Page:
If you do encounter a litigious client, having an arbitration clause in your contract can save you headaches and legal fees by ensuring that any conflicts will be resolved outside of the courts. It might even be worth it to consult a lawyer to get the specifics just right before you ever have a problem: “A proper arbitration agreement specifies which arbitration body will decide the arbitration, like the American Arbitration Association, and where any proceedings will be held,” says Lien. “If you don't have those two elements in the arbitration clause and you have a dispute, you'll have to hire an attorney to file a petition to compel arbitration and ask the court to fill those two details in, which will waste you thousands upon thousands of dollars.”

Getting the details right in your contract helps ensure that clients understand your boundaries from the get-go. Or, as Ferrier puts it: “Good fences make good neighbors and you hope that your contract is a good fence.”

Establish your right to document your work from the very beginning.

Photography is critical to a designer's livelihood. Without images of your projects to showcase your work, how can you gain new clients? That’s why it’s key to include a clause in a service agreement about the designer’s right to photograph the project. “At the end of the day, if you can’t photograph something, it might as well not have happened,” says Moriarty. “I’m constantly talking to clients about photographing the project throughout the process so they don’t forget that it’s part of the deal. I’ll say, ‘Oh, I just can’t wait until we can get a photographer in here!’ Things can get sticky at the end of a project, and clients get to a point where they just want you out of their house. But if I can’t take pictures of my work, I can’t get the next client.”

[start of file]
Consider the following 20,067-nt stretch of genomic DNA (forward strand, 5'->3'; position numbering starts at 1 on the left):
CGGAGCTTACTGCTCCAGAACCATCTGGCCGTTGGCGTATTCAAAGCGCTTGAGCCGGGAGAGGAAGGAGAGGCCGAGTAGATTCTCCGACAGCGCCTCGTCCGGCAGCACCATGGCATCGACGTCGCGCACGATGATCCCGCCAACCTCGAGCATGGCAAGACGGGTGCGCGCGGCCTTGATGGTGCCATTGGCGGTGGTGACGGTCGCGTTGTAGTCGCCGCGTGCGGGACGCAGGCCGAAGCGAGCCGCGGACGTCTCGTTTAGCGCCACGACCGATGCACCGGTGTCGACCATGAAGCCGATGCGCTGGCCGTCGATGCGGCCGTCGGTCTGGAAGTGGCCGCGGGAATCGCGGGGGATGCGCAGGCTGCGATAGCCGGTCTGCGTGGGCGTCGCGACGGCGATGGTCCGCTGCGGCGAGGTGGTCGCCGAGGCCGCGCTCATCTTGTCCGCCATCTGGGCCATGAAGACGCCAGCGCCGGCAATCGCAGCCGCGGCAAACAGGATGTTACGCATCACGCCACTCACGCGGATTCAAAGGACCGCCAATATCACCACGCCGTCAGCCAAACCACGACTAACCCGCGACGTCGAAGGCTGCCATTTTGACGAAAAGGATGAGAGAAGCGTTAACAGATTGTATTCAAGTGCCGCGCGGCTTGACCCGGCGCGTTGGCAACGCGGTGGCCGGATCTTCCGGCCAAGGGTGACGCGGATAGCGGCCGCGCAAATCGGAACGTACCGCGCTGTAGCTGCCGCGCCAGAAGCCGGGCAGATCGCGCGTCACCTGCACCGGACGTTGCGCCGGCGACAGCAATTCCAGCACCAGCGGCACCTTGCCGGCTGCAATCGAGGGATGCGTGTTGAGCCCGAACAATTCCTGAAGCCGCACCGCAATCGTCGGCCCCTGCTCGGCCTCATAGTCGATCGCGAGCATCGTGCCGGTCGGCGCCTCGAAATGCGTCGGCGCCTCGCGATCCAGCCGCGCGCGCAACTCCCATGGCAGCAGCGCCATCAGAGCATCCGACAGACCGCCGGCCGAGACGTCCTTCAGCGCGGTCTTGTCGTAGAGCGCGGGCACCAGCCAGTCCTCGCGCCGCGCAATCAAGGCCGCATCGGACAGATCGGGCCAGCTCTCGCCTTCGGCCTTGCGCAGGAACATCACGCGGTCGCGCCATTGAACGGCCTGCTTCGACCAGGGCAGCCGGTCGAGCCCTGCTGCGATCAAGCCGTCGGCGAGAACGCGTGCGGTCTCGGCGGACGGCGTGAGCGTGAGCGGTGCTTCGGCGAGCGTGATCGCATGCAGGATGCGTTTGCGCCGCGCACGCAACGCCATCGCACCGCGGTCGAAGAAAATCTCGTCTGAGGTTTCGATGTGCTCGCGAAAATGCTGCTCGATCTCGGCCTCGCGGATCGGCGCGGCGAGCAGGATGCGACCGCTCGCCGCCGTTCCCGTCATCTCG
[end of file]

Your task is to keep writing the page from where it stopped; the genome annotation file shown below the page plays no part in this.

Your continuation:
In the photography clause, you can include language that offers the client anonymity, should they want it, but it should guarantee that you’ll have access to the property and reserve the right to take and distribute photos. Publicity should also be addressed in this section; you want to make sure that you secure the right to publish the project in both books and magazines. “Getting a job is great, but getting the job without photography and publicity rights doesn’t further your interests,” says Kaplowitz. “At a minimum, make it clear that this isn’t a work for hire. You own the designs; the client is using them.”

Ultimately, the general idea with a design contract is that, once it’s signed, it can be filed away and largely forgotten, like the life vest under your airplane seat. It’s nice to know it’s there should you need it, but odds are you won’t have to think of it once the plane takes off. 

Homepage image: Courtney McLeod walks clients through her contract to build trust, which pays off later when she’s able to nudge them into making bold choices—like this verdant wallpaper mural by Aux Abris for a project in Detroit. | John Neitzel

This article originally appeared in Spring 2021 issue of Business of Home. Subscribe or become a BOH Insider for more.